Nothing is worse than a door that opens the wrong direction. We have to do our due diligence when designing and building. Talking with the clients and “walking into each room on paper” and again as framing occurs can help solve this. Mistakes also are made with doors opening into other doors, windows, or cabinets. We’ve even seen electrical outlets and switches behind doors! Good design dictates that doors open and function without interfering with furniture placement and traffic patterns in the home.

Mistake – Weird Open Concept Layouts

Most clients now want an open concept, but with this comes issues if there aren’t defined beginnings and endings to the rooms, even though they are open. If ceilings or soffits create weird angles or trim work can’t meet, then it just looks like the workmanship in unrefined or unskilled. This is where good design is paramount and all possibilities are discussed. From furniture layout to helping educate your client about the pitfalls of a completely “open” layout is paramount to long-term happiness in their home.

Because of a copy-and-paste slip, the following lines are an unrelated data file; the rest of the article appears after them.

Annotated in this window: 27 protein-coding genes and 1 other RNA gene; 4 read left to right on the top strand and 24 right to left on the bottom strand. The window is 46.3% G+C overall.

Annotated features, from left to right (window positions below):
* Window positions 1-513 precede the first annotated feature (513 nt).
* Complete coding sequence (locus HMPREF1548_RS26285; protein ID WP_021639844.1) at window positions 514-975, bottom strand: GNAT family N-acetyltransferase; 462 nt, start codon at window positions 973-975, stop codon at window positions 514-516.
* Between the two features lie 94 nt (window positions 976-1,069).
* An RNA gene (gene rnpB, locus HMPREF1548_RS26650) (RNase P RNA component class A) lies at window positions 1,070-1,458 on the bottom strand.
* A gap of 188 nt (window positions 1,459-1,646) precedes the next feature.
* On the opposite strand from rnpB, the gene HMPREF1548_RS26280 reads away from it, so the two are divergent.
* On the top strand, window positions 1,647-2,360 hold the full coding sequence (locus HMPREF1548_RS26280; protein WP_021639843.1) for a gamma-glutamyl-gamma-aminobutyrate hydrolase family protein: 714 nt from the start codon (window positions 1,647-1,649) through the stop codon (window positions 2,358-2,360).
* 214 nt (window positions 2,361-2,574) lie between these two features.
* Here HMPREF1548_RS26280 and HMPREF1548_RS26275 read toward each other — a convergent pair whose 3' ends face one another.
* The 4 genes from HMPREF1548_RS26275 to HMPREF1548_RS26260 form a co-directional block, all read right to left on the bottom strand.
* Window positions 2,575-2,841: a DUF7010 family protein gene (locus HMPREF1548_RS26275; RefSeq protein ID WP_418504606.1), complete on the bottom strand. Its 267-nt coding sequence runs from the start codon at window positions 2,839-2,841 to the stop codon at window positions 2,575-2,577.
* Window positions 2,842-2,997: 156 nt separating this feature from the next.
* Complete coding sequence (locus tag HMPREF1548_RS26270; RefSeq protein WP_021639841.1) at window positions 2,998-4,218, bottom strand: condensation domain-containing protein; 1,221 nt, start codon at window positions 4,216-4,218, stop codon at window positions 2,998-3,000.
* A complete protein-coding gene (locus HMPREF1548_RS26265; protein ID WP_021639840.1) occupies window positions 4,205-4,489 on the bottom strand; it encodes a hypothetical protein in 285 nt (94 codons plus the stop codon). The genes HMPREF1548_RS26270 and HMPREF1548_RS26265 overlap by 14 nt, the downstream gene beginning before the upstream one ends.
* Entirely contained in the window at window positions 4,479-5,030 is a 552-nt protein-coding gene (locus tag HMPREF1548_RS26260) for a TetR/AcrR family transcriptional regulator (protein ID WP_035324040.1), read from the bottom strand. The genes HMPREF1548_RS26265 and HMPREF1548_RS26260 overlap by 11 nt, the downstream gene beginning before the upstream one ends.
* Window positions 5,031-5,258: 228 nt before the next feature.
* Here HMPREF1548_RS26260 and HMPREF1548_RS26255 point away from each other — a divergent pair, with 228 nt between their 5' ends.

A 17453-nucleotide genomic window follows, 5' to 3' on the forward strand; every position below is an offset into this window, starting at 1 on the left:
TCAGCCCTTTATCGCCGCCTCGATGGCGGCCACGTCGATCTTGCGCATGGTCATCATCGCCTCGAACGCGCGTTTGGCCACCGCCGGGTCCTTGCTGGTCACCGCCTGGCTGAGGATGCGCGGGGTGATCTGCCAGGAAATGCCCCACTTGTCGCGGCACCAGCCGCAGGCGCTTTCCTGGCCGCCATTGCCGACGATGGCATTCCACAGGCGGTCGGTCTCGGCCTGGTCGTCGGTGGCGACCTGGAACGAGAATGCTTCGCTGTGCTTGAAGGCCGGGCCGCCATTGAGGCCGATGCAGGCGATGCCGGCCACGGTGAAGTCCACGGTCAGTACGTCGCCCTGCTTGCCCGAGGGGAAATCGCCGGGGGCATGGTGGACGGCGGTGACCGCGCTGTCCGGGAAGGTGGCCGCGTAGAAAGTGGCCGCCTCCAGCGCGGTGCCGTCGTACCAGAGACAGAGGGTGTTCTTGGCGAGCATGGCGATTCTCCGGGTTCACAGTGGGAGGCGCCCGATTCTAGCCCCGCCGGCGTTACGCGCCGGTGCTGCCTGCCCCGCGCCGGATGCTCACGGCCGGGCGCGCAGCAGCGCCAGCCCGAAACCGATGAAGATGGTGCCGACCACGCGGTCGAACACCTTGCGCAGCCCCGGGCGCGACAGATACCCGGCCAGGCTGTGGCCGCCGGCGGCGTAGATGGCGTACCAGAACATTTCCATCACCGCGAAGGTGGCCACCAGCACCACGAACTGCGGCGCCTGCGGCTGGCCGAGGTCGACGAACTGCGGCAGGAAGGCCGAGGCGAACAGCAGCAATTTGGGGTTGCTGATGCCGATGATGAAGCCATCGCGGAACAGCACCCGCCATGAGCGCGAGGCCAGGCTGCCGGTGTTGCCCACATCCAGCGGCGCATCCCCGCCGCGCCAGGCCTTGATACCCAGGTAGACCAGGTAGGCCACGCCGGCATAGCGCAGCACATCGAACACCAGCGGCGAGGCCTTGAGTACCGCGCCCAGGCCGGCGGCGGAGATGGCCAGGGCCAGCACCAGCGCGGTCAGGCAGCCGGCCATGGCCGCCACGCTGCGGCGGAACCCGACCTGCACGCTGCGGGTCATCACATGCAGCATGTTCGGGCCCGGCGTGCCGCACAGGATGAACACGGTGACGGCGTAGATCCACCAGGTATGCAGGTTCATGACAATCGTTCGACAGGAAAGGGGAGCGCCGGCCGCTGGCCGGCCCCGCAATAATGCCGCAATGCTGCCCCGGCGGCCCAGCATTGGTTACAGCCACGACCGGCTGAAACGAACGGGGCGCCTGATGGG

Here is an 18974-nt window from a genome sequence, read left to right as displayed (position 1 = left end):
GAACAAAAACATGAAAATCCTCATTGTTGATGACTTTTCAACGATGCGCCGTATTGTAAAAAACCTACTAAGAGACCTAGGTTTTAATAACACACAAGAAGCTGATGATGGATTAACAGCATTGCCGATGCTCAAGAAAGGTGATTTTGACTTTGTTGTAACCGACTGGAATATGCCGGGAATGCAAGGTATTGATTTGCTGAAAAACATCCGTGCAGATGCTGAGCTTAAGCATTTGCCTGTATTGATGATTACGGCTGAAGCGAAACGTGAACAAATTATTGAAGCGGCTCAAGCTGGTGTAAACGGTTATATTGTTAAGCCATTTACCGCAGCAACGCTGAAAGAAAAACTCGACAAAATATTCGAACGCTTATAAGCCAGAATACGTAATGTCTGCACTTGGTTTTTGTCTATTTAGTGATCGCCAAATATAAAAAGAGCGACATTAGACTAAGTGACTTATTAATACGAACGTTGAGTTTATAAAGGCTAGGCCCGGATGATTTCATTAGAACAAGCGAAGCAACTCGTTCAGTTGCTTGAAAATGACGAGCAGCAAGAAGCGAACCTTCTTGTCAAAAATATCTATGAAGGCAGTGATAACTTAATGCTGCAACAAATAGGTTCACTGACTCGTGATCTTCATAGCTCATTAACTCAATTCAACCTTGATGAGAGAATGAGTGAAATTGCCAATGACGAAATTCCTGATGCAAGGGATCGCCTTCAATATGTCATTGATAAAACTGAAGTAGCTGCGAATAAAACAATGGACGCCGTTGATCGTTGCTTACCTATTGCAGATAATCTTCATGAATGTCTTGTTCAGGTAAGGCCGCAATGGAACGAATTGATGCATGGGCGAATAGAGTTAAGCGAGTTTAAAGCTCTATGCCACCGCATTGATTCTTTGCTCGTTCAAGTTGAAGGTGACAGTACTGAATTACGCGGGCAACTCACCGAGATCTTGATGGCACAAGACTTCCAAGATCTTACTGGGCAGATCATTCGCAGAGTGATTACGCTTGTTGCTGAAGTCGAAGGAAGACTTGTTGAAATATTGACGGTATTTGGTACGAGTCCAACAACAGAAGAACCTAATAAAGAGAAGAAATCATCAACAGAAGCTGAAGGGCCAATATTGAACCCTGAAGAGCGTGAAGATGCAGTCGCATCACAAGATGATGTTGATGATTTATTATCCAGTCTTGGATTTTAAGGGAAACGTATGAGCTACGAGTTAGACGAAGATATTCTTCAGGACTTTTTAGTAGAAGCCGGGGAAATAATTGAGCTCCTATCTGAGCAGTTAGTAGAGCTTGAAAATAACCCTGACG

Mistake – Walk-In Closets that Aren’t Large Enough

Making a mistake and creating a large bedroom but not a large enough closet has many clients wishing for more. A master closet should be about 7 feet wide and have rods on each side and not at the end. Rods that meet up do not allow for easy access for clothing. The depth should run 4-5 feet. Many of your clients are coming from smaller homes and on paper, a master closet might look larger than it will in reality. Asking your clients their storage and closet needs we find can make a project go from good to great. 

Mistake – Storage Mistakes

We’ve had clients wish that outlets had been installed and storage closets were larger. A vacuum that charges should have a place to be stored and not be in the corner of a room where there happens to be an outlet. Is the client a home cook that needs a larger than normal pantry? How much shelving is needed in each storage area? Don’t forget about one in the home office. More storage will never be a mistake, but not having enough storage is a common complaint.

Mistake – Traffic Flow